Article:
Smokers’ Rights Group Challenges HUD’s Smoke-Free Rule
In May, a smokers’ rights organization filed an appeal in the latest in a line of court decisions rejecting constitutional challenges to HUD’s regulation banning smoking in public housing.
HUD’s Smoke-Free Rule bans the use of all lit tobacco products, including cigarettes, cigars, pipes, and waterpipes (but not electronic cigarettes). The ban applies to all public housing units and interior areas, as well as outdoor areas within 25 feet of public housing and administrative offices. HUD’s stated purpose for the rule was four-fold:
- To improve indoor air quality in the housing;
- To benefit the health of public housing residents, visitors, and staff;
- To reduce the risk of catastrophic fires; and
- To lower overall maintenance costs.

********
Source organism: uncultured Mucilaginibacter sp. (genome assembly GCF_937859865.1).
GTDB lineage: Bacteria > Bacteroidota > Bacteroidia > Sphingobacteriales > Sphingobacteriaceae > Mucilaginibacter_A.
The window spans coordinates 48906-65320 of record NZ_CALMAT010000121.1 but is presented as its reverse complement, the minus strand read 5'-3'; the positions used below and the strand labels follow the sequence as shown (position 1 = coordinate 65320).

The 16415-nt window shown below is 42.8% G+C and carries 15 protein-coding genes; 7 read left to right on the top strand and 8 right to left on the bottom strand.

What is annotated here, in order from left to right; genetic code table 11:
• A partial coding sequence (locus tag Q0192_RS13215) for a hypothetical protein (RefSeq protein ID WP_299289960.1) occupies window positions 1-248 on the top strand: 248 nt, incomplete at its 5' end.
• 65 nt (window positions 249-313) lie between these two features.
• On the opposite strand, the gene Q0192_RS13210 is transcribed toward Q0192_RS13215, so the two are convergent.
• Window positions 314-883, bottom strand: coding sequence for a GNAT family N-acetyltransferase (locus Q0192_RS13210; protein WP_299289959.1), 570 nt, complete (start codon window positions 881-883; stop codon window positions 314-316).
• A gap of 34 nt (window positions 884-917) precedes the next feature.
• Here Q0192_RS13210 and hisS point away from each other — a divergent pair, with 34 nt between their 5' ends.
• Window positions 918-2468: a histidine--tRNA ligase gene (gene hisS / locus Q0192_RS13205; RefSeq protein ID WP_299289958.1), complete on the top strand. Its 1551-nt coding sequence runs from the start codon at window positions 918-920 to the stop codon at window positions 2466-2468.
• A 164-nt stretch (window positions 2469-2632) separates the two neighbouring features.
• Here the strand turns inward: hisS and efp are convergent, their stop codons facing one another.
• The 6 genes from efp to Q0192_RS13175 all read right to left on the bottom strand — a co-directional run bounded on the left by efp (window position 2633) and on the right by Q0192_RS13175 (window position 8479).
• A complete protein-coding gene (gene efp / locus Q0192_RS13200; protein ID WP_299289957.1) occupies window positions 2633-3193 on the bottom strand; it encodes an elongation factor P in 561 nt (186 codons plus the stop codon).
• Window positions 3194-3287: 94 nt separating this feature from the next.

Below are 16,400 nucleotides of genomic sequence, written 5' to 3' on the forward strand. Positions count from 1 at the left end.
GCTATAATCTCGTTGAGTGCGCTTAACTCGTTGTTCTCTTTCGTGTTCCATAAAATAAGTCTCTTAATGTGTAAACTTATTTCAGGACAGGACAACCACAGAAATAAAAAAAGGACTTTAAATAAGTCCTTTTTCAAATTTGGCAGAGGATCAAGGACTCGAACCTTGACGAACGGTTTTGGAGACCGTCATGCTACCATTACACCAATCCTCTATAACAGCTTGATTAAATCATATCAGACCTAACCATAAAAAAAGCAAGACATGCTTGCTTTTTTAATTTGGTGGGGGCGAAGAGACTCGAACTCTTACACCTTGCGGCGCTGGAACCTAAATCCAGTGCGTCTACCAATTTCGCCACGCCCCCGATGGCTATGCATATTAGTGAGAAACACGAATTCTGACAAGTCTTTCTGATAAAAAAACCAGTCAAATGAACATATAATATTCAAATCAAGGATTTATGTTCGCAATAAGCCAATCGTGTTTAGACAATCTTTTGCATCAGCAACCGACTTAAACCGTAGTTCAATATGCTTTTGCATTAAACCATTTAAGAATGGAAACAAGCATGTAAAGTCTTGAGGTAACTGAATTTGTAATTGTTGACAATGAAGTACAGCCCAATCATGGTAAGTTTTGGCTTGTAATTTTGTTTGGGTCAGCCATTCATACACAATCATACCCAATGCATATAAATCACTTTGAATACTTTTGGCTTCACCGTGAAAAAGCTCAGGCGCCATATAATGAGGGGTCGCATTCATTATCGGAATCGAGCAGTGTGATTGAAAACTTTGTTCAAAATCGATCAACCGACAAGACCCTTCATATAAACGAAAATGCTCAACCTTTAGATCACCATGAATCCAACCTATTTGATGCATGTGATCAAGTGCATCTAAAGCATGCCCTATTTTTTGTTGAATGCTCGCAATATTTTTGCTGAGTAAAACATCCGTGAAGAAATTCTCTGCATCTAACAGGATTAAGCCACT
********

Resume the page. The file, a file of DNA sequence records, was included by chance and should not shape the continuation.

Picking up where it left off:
The rule applies to not only all future PHA leases, but also current leases by required amendment. A resident’s failure to comply with the lease, including the smoke-free rule, could lead to termination of the tenancy and eviction. All PHAs were required to be in full compliance with the rule by July 30, 2018.
In March 2020, the court in the District of Columbia granted HUD judgment without a trial in a case filed by the smokers’ rights organization, challenging HUD’s regulation banning smoking in public housing, including individual residential units. The court rejected the organization’s claim that the rule interfered with residents’ fundamental right to engage in legal activity in the privacy of their homes, because smoking in one’s home isn’t protected by the right to privacy. The rule satisfies constitutional requirements because it’s rationally related to legitimate governmental interests—to create safe housing conditions and remedy the shortage of safe homes for low-income families [NYC C.L.A.S.H. v. Carson, District of Columbia, March 2020; appeal filed May 8, 2020].